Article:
Alternative Fugitive Emission Management Program Q&A
A Q&A with Bridger Photonics Accounts Manager Kerry Neal
Bridger Photonics uses Gas Mapping LiDAR™ (GML) technology to scan for oil and gas methane emissions throughout the U.S. and Canada, including production basins and transmission lines in the provinces of Alberta, Saskatchewan, and British Columbia. A number of Canadian production operators use GML in alternative Leak Detection and Repair (LDAR) programs called Alternative Fugitive Emission Management Programs, or Alt-FEMPs. To learn more about Alt-FEMPs, we sat down with Bridger Accounts Manager, Kerry Neal, who works with our Canadian clients that use GML for their Alt-FEMPs.
Q: Can you tell us more about Alt-FEMPs?
Neal: Under the Alberta Energy Regulator’s (AER) Directive 060, operators must routinely conduct fugitive emission surveys using hand-held organic vapor analyzers (OVA) or optical gas imaging (OGI) devices. The Alt-FEMP is an opportunity for operators to apply to use an alternative approved detection technology, beyond the standard OVA or OGI ground crew scans, to conduct methane emission scans. In Alberta, Alt-FEMPs have been approved starting in 2020. There is a process to use an Alt-FEMP in Saskatchewan, as well as federally. The province of British Columbia is also looking to adopt an Alt-FEMP process similar to Alberta’s. For our purposes, my responses will apply to AER’s Alt-FEMPs only.
Q: What are the operator benefits of using the Alt-FEMP program?
Neal: Using Bridger’s GML as an Alt-FEMP detection technology can reduce the time and expense required to conduct leak detection on facilities, and ultimately streamline the efficiency of the LDAR process for operators. We’ve found that around two-thirds of sites do not have detectable emissions on them, so operators would not need to send ground crew out to conduct follow-up OVA or OGI surveys on those facilities and can instead prioritize resources to address the sites with emitters.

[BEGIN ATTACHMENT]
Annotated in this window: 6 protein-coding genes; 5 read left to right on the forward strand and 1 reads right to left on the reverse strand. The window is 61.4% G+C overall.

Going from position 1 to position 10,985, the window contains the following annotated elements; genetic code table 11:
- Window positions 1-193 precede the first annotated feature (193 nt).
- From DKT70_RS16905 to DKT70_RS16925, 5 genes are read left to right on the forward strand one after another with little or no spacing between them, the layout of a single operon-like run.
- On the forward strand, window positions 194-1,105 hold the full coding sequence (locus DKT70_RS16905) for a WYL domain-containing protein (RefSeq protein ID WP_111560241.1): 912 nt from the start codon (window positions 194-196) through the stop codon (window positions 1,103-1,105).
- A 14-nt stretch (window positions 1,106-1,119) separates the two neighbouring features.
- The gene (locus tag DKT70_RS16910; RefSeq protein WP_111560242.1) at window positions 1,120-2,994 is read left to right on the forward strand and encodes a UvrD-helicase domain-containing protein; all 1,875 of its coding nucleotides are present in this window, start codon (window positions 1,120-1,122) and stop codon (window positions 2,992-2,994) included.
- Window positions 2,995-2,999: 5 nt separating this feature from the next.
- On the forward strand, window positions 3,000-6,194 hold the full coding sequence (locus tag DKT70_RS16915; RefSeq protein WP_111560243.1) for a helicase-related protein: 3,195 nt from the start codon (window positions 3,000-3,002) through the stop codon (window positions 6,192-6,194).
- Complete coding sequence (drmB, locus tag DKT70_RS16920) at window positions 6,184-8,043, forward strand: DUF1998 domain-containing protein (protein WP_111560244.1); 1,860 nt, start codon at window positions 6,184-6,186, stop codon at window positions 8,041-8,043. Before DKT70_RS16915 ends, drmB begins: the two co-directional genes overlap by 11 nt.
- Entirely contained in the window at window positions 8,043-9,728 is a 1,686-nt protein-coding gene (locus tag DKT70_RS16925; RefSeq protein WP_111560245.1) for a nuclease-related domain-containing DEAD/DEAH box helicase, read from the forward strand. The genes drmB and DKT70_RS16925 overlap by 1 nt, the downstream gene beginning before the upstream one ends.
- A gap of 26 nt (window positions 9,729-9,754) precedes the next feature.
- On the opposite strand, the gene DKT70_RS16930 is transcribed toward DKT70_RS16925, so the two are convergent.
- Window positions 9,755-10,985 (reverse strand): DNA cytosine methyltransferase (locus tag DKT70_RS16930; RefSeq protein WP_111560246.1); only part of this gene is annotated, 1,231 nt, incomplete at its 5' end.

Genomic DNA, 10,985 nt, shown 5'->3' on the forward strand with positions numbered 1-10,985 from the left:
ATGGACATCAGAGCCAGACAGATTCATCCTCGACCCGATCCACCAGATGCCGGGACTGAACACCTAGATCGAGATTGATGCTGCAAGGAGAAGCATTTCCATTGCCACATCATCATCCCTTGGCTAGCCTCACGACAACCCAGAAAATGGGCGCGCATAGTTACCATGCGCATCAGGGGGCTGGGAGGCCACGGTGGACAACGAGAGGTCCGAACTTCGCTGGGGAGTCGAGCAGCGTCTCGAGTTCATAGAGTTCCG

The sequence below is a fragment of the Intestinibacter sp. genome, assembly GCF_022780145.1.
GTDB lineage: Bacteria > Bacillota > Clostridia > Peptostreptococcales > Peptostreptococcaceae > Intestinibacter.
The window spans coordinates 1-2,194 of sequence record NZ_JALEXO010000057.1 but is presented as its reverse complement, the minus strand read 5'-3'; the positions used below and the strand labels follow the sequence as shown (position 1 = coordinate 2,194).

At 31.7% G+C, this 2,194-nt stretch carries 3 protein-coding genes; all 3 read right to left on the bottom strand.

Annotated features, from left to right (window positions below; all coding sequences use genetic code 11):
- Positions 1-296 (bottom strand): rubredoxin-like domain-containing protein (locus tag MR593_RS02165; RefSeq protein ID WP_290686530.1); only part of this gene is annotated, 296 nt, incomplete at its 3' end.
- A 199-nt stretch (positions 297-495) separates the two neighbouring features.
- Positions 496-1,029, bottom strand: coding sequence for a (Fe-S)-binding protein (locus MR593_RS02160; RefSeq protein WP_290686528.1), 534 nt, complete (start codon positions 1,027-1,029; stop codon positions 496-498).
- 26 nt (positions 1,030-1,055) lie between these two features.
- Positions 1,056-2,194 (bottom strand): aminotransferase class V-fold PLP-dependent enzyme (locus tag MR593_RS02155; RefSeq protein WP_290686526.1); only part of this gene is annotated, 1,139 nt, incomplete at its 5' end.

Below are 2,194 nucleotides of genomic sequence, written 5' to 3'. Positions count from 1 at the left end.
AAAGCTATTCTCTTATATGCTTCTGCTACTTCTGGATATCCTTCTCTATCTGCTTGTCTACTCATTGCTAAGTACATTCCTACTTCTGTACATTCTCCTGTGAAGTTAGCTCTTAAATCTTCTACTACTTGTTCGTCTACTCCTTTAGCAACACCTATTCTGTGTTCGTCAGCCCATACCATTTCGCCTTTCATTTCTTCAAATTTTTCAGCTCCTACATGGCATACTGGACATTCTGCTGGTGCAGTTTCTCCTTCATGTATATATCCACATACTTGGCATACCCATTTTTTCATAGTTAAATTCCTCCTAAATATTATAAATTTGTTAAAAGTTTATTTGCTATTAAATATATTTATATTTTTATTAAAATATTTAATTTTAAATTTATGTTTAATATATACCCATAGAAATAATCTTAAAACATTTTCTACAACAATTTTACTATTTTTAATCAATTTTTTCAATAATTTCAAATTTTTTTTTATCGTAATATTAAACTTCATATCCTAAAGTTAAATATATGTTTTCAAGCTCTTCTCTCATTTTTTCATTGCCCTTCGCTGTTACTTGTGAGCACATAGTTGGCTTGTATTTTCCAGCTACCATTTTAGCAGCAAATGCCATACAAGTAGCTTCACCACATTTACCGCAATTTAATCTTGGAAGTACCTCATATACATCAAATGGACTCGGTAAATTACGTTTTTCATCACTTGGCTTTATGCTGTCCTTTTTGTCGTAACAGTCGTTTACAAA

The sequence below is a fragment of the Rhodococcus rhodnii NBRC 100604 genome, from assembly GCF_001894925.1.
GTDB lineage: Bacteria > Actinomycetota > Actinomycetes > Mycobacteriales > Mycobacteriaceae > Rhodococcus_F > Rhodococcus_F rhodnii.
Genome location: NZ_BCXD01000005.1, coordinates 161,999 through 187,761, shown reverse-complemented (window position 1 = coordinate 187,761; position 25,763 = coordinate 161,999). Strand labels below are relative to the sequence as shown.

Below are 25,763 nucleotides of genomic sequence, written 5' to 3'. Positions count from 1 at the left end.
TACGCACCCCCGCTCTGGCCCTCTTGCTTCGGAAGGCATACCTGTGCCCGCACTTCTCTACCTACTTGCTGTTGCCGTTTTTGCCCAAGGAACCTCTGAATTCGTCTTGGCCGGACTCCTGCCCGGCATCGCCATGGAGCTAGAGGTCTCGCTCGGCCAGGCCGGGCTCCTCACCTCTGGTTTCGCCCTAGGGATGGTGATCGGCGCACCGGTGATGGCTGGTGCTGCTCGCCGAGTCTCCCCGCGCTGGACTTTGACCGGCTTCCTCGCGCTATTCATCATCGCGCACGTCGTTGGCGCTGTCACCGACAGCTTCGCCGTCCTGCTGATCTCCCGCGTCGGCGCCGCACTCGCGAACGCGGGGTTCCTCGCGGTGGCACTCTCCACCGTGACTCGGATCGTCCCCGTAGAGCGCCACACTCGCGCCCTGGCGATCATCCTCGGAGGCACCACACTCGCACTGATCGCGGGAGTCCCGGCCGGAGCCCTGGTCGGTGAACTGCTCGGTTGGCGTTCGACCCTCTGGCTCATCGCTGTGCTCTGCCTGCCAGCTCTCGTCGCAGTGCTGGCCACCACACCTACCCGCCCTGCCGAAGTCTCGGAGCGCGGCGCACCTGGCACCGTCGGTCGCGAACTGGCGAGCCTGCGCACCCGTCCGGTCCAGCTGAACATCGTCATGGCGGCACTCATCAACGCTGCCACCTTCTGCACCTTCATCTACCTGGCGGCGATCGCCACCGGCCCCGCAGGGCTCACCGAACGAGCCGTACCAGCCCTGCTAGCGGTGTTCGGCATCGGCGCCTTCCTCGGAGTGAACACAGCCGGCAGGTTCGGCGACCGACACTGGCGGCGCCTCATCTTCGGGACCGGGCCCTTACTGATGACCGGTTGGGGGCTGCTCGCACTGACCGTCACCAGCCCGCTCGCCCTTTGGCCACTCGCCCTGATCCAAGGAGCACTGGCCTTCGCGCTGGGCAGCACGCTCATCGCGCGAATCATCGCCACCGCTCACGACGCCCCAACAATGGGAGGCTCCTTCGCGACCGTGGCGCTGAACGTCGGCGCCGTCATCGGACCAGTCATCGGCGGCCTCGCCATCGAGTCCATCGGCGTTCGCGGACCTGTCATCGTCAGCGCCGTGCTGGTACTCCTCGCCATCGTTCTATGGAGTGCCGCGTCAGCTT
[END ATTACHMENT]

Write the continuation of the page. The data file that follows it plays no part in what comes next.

Depending on how an operator conducts their LDAR program, the Alt-FEMP could be an opportunity to reduce costs. Our team ran some calculations comparing the cost of the standard OGI program here in the U.S. to an alternative program in the U.S. Environmental Protection Agency’s proposed new methane rule which would similarly allow for use of alternative technologies—you can check it out here to get an idea of the cost comparison.
Using an Alt-FEMP is a great way to increase efficiency for an LDAR program. It can be difficult for handheld technologies to find leaks on taller pieces of equipment, like tanks and malfunctioning flares. Hand-held technologies also struggle to detect methane emissions from incomplete combustion, such as from flares or compressor exhaust. Using aerial technology can provide a more comprehensive picture of fugitive emissions. We provide plume imagery and, optionally, equipment ID, in addition to high-resolution aerial photography taken during the scans, so the data is turnkey for repair crews.
Currently, the Alberta Methane Emissions Program (AMEP) has a cost-share program. The cost-share lessens the financial burden of developing a new LDAR program using an alternative technology. At present, the AMEP cost share is available for new, extension, or retroactive funding of existing Alt-FEMP pilot or full-scale programs.
Q: What’s the process of applying for an Alt-FEMP and who submits the proposal?
Neal: In Alberta, the operator submits the Alt-FEMP proposal for either a pilot or full-scale program. A detailed overview is provided here. An emissions modeling company, like Arolytics or Highwood Emissions Management, can conduct the requisite modeling component for the proposal.